The Hill-man Invited To The Christening
Source: Folk-lore And Legends Scandinavian
The hill-people are excessively frightened during thunder. When,
therefore, they see bad weather coming on, they lose no time in getting
to the shelter of their hills. This terror is also the cause of their
not being able to endure the beating of a drum. They take it to be the
rolling of thunder. It is, therefore, a good recipe for banishing them
to beat a drum every day in the neighbourhood of their hills, for they
immediately pack up, and depart to some quieter residence.
A farmer lived once in great friendship and concord with a hill-man,
whose hill was in his lands. One time when his wife was about to have a
child, it gave him great perplexity to think that he could not well
avoid inviting the hill-man to the christening, which might, not
improbably, bring him into ill repute with the priest and the other
people of the village. He was going about pondering deeply, but in vain,
how he might get out of this dilemma, when it came into his head to ask
the advice of the boy that kept his pigs, who had a great head-piece,
and had often helped him before. The pig-boy instantly undertook to
arrange the matter with the hill-man in such a manner that he should not
only stay away without being offended, but, moreover, give a good
Accordingly, when it was night, he took a sack on his shoulder, went to
the hill-man's hill, knocked, and was admitted. He delivered his
message, gave his master's compliments, and requested the honour of his
company at the christening. The hill-man thanked him, and said--
"I think it is but right I should give you a christening present."
With these words he opened his money-chests, bidding the boy hold up his
sack while he poured money into it.
"Is there enough now?" said he, when he had put a good quantity into it.
"Many give more, few give less," replied the boy.
The hill-man once more fell to filling the sack, and again asked--
"Is there enough now?"
The boy lifted the sack a little off the ground to see if he was able to
carry any more, and then answered--
"It is about what most people give."
Upon this the hill-man emptied the whole chest into the bag, and once
"Is there enough now?"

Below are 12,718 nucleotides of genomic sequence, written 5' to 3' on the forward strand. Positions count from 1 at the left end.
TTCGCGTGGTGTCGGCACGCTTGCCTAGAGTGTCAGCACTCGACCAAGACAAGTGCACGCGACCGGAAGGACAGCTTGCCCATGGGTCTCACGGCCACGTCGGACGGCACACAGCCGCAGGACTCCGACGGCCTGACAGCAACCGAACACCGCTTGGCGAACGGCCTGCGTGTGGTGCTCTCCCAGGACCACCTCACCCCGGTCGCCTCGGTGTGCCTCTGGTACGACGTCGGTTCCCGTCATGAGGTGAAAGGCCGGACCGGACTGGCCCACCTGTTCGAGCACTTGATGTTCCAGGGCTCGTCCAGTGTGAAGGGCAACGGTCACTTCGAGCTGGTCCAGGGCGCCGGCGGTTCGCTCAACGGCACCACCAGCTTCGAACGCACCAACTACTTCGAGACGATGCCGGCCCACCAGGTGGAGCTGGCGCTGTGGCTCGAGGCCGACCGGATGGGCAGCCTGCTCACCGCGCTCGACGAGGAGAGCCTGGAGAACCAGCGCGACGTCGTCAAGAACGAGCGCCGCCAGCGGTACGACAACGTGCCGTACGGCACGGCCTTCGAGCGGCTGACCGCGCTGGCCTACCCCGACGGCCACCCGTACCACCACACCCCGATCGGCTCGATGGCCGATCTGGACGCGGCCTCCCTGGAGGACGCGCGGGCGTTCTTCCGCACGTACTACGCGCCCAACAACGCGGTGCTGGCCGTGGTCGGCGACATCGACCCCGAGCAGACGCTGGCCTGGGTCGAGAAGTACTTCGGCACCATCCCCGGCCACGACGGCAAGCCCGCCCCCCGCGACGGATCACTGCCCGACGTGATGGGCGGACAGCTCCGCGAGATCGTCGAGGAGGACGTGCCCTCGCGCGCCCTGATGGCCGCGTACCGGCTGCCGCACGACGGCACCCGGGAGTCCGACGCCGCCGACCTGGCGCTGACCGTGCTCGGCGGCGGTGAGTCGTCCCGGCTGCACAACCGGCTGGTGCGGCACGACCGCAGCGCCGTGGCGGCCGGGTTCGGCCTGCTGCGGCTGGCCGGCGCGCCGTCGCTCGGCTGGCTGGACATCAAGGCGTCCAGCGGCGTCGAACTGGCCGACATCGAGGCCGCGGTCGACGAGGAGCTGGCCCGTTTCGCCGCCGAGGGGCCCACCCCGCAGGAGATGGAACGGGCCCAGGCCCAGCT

The guardian of the pigs now saw that there was as much in the sack as
he would be able to carry, so he answered--
"No one gives more, most people give less."
"Come now," said the hill-man, "let us hear who else is to be at the
"Ah," said the boy, "we are to have a great many strangers and great
people. First and foremost, we are to have three priests and a bishop."
"Hem!" muttered the hill-man; "however, those gentlemen usually look
only after the eating and drinking; they will never take any notice of
me. Well, who else?"
"Then we have asked St. Peter and St. Paul."
"Hem! hem! However, there will be a bye-place for me behind the stove.
Well, and what then?"
"Then Our Lady herself is coming."
"Hem! hem! hem! However, guests of such high rank come late and go away
early. But tell me, my lad, what sort of music is it you are to have?"
"Music," said the boy, "why, we are to have drums."
"Drums!" repeated the troll, quite terrified. "No, no! Thank you. I
shall stay at home in that case. Give my best respects to your master,
and I thank him for the invitation, but I cannot come. I did but once go
out to take a little walk, and some people began to beat a drum. I
hurried home, and was but just got to my door when they flung the
drum-stick after me, and broke one of my shins. I have been lame of that
leg ever since, and I shall take good care in future to avoid that sort
So saying he helped the boy to put the sack on his back, once more
charging him to present his best respects to his master.
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